I’m a very picky eater. I know what I like and what I don’t like. Even if I’ve never tasted it before.
I’m almost as picky about books. But at least I will–on very rare occasions–take a chance.
Most of the books I read come from from CBA publishers. If you’re not familiar with CBA, that stands for Christian Booksellers Association. It’s the opposite of the ABA, the American Booksellers Association. Whereas the CBA typically represents only “clean” books that have a Christian worldview, ABA books are everything else. Including a lot of trash.
Many ABA books are good, though. Or at least acceptable. I thoroughly enjoyed the Hunger Games series. The movies, too. Nothing objectionable that I can recall.
When we recently joined Amazon Prime, we discovered that it entitled us to download a free book each month from a small list of books that are pending release the next month. A list of books Amazon highly recommends. Sounded like a great way to do some free reading.
I didn’t really expect to find anything from CBA publishers on the list, but I spotted a Young Adult (YA) novel that sounded pretty good. And surely a novel for teens would be a safe read.
Okay, call me thoroughly naive. I hadn’t gotten more than a page or two into Rebekah Crane’s The Odds of Loving Grover Cleveland when the undesirable language made itself all too obvious. A few hells or damns would be one thing, although they’re words I’d prefer to do without, but this book is running over with vulgarities galore–and no small number F-words.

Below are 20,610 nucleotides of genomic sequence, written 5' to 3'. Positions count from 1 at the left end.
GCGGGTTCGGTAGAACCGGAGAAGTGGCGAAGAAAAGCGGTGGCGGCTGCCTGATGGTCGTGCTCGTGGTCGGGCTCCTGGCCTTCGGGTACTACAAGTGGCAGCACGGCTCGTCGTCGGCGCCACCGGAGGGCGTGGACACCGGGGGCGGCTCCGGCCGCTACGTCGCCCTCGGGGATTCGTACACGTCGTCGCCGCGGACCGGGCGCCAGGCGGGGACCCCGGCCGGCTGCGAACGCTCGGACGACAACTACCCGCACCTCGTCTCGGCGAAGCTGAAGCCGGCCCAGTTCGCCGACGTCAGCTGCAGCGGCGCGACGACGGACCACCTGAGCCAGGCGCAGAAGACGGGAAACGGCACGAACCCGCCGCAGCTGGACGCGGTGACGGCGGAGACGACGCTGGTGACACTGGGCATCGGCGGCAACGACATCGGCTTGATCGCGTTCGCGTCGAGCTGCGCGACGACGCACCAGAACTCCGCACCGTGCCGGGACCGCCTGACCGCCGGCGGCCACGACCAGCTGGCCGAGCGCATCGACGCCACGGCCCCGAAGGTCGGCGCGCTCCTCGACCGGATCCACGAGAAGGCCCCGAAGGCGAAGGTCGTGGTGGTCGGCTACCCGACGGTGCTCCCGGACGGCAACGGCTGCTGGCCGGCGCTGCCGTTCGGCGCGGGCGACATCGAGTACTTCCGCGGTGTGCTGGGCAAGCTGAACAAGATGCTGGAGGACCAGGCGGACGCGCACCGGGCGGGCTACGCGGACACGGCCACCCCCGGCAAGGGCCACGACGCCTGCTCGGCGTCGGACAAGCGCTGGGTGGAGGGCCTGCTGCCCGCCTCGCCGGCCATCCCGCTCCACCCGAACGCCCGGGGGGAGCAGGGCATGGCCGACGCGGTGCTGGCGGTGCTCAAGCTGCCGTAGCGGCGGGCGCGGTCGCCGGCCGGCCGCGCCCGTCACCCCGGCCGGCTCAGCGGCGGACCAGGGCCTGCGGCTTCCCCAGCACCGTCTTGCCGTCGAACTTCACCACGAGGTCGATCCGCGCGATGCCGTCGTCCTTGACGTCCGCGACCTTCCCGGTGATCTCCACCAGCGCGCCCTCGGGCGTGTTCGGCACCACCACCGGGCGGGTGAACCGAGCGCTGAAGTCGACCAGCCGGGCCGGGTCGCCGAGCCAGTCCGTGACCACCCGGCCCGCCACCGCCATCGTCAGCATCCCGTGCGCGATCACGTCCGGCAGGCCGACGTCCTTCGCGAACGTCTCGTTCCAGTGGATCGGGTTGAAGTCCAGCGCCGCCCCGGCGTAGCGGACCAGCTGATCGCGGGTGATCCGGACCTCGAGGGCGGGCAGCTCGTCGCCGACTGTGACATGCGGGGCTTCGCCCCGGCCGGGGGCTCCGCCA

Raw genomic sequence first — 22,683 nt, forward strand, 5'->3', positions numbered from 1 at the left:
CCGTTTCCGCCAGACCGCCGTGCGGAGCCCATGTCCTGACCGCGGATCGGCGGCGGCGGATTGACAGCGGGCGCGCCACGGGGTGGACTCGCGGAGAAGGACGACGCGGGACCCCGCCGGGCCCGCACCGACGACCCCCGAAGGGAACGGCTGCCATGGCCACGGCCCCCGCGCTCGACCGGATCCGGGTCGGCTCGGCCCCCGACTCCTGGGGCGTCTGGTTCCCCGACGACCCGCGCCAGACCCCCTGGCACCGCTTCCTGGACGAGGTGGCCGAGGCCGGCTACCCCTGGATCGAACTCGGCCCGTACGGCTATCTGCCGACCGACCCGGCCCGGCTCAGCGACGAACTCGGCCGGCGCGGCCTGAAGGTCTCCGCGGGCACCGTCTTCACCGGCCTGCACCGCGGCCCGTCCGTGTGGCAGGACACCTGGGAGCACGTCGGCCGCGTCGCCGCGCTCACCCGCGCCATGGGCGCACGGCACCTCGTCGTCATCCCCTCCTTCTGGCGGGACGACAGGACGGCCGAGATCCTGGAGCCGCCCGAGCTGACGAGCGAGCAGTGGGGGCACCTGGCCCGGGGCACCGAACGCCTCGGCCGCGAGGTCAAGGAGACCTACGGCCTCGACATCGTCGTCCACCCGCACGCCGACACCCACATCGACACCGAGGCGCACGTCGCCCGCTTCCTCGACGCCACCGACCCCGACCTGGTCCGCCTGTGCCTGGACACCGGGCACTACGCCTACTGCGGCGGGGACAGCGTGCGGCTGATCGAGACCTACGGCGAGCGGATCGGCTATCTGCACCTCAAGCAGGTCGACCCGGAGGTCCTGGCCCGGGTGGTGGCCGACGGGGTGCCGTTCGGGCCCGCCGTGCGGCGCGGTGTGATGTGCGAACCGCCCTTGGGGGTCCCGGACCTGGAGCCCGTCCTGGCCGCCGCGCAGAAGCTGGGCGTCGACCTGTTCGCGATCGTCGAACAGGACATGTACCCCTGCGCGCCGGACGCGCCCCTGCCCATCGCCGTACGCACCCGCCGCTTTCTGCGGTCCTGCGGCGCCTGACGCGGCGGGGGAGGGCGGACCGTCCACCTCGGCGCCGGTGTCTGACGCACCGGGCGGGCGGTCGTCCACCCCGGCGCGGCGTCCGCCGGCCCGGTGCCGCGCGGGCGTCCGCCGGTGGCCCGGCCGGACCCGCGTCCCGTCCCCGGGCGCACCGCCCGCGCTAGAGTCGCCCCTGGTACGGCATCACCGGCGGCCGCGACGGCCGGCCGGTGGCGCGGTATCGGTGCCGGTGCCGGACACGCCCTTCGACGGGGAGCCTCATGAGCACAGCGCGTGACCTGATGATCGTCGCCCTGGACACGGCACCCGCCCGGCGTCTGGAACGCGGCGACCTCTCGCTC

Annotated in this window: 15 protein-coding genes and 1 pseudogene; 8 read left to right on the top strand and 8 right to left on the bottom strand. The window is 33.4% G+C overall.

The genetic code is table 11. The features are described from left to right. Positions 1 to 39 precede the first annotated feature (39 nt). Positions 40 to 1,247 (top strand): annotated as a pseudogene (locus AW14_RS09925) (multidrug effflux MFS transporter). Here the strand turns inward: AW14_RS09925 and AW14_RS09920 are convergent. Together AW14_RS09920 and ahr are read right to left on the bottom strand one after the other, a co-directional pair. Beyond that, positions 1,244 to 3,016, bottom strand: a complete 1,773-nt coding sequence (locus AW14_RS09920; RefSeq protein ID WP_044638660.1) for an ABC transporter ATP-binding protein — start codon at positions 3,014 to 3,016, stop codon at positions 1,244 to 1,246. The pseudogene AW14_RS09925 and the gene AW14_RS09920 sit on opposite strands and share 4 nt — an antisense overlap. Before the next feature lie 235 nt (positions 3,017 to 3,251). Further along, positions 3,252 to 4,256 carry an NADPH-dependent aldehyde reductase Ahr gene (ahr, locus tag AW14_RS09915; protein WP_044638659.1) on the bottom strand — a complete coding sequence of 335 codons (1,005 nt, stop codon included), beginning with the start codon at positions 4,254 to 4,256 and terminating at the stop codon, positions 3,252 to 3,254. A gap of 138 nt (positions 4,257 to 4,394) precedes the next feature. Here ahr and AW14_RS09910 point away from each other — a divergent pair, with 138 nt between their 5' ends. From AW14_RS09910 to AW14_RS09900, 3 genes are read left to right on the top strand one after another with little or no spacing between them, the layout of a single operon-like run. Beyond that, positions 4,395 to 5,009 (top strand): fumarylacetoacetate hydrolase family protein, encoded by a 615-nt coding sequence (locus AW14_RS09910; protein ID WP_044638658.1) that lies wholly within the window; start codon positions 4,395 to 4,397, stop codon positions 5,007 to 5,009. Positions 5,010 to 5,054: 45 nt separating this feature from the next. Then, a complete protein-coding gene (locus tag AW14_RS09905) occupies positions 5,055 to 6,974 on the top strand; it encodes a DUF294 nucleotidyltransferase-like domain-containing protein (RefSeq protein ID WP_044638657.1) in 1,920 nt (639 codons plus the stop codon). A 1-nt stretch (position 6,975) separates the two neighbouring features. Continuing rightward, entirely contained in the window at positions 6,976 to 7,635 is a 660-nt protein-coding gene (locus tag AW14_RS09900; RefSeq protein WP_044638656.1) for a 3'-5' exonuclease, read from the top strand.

I know. I should’ve quit reading at that point, but–frankly–the concept of the story had hooked me, and I was curious about how it would be handled. So I kept reading and gritted my teeth at the things I objected to. The story really was great, and the characters were some of the most interesting I’ve run into in a long time.
I dare say that if I asked Ms. Crane why she wrote what many Christians would label as trash, she would probably say that she just writes using the language many teens would use. Especially in the situation those kids were in.
And I would shake my head and ask whether she didn’t think her book might have a negative influence on teens who don’t think and talk that way. I know I wouldn’t be able to convince her of that, though. She wrote what she knew would sell, and that’s all that counts.
I’d love to see one of the many fine CBA authors write a similar book, adhering to CBA standards. A good author can make the raw aspects of life seem real without having to offend their readers by doing it Ms. Crane’s way. Maybe that’s because they see their writing as a ministry.
Have you ever started reading something you ultimately found offensive? Did you finish reading it or not, and why? How about leaving a comment?
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